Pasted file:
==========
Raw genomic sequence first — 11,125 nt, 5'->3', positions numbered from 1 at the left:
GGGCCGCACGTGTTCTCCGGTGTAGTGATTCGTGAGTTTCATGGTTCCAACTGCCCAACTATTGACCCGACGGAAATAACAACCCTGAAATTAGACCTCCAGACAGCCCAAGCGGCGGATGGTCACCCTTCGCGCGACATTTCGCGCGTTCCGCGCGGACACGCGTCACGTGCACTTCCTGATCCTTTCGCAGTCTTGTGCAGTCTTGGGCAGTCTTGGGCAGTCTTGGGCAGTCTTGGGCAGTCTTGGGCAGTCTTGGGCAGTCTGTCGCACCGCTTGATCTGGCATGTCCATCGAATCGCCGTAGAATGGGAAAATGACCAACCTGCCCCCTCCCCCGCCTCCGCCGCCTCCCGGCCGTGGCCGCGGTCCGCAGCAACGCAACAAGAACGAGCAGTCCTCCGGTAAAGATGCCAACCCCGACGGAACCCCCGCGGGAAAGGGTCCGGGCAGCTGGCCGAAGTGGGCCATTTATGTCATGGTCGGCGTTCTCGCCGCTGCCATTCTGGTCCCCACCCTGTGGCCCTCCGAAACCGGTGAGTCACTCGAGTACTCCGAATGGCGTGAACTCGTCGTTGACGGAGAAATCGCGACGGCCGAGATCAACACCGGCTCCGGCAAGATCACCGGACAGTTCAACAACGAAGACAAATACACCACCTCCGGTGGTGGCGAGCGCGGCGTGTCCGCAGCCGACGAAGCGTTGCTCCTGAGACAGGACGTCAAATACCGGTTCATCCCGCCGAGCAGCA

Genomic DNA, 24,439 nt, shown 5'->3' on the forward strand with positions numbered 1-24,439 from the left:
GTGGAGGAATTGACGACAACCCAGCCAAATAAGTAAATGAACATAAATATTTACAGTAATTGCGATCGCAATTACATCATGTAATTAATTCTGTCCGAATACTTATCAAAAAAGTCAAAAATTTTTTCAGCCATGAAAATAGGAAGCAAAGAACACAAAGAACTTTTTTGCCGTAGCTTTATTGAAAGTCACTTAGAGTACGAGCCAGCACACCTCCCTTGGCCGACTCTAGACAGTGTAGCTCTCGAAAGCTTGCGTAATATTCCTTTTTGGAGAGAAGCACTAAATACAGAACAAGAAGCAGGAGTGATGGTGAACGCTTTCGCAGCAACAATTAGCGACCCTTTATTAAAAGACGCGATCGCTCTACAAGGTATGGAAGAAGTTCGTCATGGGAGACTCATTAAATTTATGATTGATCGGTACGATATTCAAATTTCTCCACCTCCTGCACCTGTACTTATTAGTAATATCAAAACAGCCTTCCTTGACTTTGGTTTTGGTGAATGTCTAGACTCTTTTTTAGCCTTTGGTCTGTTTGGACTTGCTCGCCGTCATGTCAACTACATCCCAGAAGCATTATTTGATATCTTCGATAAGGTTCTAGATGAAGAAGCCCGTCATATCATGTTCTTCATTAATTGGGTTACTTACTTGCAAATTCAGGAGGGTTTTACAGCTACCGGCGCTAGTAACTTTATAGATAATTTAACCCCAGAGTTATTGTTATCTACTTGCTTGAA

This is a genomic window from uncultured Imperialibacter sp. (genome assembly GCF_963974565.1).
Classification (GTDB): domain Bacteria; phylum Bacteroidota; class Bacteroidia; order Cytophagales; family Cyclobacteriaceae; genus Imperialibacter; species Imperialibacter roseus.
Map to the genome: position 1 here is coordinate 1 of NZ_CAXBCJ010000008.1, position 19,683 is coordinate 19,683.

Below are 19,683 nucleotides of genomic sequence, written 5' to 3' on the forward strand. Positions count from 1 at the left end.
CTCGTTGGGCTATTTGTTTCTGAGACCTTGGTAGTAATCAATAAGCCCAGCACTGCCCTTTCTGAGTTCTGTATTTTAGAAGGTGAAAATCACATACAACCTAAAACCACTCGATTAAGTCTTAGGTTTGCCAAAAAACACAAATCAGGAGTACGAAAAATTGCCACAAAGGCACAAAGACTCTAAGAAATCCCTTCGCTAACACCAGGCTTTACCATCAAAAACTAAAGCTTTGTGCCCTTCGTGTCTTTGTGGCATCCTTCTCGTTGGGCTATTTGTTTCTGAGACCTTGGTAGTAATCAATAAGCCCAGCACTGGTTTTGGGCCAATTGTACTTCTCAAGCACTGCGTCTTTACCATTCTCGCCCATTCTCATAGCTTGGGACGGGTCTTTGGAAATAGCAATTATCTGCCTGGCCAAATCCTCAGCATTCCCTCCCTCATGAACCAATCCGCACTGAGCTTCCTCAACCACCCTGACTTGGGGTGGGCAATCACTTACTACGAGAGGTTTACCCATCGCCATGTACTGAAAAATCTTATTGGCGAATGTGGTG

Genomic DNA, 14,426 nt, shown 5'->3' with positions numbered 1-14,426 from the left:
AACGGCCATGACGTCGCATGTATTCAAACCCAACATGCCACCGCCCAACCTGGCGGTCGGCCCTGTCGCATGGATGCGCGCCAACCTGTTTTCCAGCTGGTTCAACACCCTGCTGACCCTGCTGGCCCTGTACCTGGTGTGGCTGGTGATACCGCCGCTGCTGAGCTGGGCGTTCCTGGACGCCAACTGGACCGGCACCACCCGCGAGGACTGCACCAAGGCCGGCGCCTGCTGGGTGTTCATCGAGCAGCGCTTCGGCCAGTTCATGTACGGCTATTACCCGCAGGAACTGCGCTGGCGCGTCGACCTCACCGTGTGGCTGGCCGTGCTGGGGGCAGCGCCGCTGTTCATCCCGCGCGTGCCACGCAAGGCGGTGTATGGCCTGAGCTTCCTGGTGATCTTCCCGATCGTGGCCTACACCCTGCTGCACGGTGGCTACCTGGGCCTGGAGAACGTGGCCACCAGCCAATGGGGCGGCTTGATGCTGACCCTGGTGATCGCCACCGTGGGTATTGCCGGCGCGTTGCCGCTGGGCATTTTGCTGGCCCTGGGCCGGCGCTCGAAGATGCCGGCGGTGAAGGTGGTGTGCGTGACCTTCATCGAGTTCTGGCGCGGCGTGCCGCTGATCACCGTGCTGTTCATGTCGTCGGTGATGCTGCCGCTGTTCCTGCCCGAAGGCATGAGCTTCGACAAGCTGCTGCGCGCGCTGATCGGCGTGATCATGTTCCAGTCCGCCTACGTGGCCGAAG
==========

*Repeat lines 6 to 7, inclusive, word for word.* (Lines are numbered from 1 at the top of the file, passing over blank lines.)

Classification (GTDB): domain Bacteria; phylum Bacteroidota; class Bacteroidia; order Cytophagales; family Cyclobacteriaceae; genus Imperialibacter; species Imperialibacter roseus.
Map to the genome: position 1 here is coordinate 1 of NZ_CAXBCJ010000008.1, position 19,683 is coordinate 19,683.